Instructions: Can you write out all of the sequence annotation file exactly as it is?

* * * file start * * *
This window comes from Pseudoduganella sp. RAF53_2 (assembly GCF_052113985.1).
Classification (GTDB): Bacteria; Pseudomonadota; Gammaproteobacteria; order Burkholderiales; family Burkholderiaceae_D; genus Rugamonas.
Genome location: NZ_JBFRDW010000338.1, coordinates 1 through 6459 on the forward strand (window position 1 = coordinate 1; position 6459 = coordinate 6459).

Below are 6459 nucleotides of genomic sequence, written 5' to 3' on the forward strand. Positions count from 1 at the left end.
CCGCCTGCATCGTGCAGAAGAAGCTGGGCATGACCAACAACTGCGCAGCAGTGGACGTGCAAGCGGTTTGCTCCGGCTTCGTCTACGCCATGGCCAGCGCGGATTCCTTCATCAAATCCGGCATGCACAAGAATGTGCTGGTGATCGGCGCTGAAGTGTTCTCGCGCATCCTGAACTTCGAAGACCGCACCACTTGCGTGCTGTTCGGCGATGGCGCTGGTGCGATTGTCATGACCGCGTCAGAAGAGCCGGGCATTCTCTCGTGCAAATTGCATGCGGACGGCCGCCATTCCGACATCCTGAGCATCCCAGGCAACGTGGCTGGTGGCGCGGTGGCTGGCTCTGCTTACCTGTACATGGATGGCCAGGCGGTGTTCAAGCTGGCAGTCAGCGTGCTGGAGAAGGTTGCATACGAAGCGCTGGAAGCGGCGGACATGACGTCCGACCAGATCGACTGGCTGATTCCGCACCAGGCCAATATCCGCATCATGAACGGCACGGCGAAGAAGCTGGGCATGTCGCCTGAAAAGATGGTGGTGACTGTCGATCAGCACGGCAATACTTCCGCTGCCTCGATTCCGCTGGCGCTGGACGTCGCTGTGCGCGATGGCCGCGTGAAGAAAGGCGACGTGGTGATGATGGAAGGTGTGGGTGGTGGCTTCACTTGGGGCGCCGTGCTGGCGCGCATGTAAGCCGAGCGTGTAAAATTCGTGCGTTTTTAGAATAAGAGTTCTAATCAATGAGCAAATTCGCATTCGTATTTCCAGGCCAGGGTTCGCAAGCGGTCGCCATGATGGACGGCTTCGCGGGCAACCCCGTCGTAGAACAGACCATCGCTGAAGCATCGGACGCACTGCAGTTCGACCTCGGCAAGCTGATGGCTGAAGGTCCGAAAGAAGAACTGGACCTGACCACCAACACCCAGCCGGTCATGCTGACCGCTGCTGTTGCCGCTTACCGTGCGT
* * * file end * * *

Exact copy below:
This window comes from Pseudoduganella sp. RAF53_2 (assembly GCF_052113985.1).
Classification (GTDB): Bacteria; Pseudomonadota; Gammaproteobacteria; order Burkholderiales; family Burkholderiaceae_D; genus Rugamonas.
Genome location: NZ_JBFRDW010000338.1, coordinates 1 through 6459 on the forward strand (window position 1 = coordinate 1; position 6459 = coordinate 6459).

Below are 6459 nucleotides of genomic sequence, written 5' to 3' on the forward strand. Positions count from 1 at the left end.
CCGCCTGCATCGTGCAGAAGAAGCTGGGCATGACCAACAACTGCGCAGCAGTGGACGTGCAAGCGGTTTGCTCCGGCTTCGTCTACGCCATGGCCAGCGCGGATTCCTTCATCAAATCCGGCATGCACAAGAATGTGCTGGTGATCGGCGCTGAAGTGTTCTCGCGCATCCTGAACTTCGAAGACCGCACCACTTGCGTGCTGTTCGGCGATGGCGCTGGTGCGATTGTCATGACCGCGTCAGAAGAGCCGGGCATTCTCTCGTGCAAATTGCATGCGGACGGCCGCCATTCCGACATCCTGAGCATCCCAGGCAACGTGGCTGGTGGCGCGGTGGCTGGCTCTGCTTACCTGTACATGGATGGCCAGGCGGTGTTCAAGCTGGCAGTCAGCGTGCTGGAGAAGGTTGCATACGAAGCGCTGGAAGCGGCGGACATGACGTCCGACCAGATCGACTGGCTGATTCCGCACCAGGCCAATATCCGCATCATGAACGGCACGGCGAAGAAGCTGGGCATGTCGCCTGAAAAGATGGTGGTGACTGTCGATCAGCACGGCAATACTTCCGCTGCCTCGATTCCGCTGGCGCTGGACGTCGCTGTGCGCGATGGCCGCGTGAAGAAAGGCGACGTGGTGATGATGGAAGGTGTGGGTGGTGGCTTCACTTGGGGCGCCGTGCTGGCGCGCATGTAAGCCGAGCGTGTAAAATTCGTGCGTTTTTAGAATAAGAGTTCTAATCAATGAGCAAATTCGCATTCGTATTTCCAGGCCAGGGTTCGCAAGCGGTCGCCATGATGGACGGCTTCGCGGGCAACCCCGTCGTAGAACAGACCATCGCTGAAGCATCGGACGCACTGCAGTTCGACCTCGGCAAGCTGATGGCTGAAGGTCCGAAAGAAGAACTGGACCTGACCACCAACACCCAGCCGGTCATGCTGACCGCTGCTGTTGCCGCTTACCGTGCGT